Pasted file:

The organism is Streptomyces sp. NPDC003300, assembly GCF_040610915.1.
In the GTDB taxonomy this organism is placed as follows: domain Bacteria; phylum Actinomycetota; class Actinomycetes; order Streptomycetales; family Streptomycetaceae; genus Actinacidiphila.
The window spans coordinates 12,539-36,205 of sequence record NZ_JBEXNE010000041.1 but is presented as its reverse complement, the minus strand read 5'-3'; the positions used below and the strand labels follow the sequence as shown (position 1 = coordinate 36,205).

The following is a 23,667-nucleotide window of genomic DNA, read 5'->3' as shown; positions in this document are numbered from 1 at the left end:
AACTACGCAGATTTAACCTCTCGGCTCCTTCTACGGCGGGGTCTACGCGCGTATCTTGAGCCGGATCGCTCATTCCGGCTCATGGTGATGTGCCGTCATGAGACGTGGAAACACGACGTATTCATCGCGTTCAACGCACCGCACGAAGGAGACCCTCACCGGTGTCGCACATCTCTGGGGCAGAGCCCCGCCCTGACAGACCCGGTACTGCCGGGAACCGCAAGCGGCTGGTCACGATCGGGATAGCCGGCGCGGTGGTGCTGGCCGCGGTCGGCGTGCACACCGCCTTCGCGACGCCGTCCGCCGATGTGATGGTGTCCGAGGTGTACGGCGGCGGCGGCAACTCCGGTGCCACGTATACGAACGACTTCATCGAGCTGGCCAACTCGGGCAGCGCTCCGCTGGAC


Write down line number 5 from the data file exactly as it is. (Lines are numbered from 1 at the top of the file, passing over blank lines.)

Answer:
AACTACGCAGATTTAACCTCTCGGCTCCTTCTACGGCGGGGTCTACGCGCGTATCTTGAGCCGGATCGCTCATTCCGGCTCATGGTGATGTGCCGTCATGAGACGTGGAAACACGACGTATTCATCGCGTTCAACGCACCGCACGAAGGAGACCCTCACCGGTGTCGCACATCTCTGGGGCAGAGCCCCGCCCTGACAGACCCGGTACTGCCGGGAACCGCAAGCGGCTGGTCACGATCGGGATAGCCGGCGCGGTGGTGCTGGCCGCGGTCGGCGTGCACACCGCCTTCGCGACGCCGTCCGCCGATGTGATGGTGTCCGAGGTGTACGGCGGCGGCGGCAACTCCGGTGCCACGTATACGAACGACTTCATCGAGCTGGCCAACTCGGGCAGCGCTCCGCTGGAC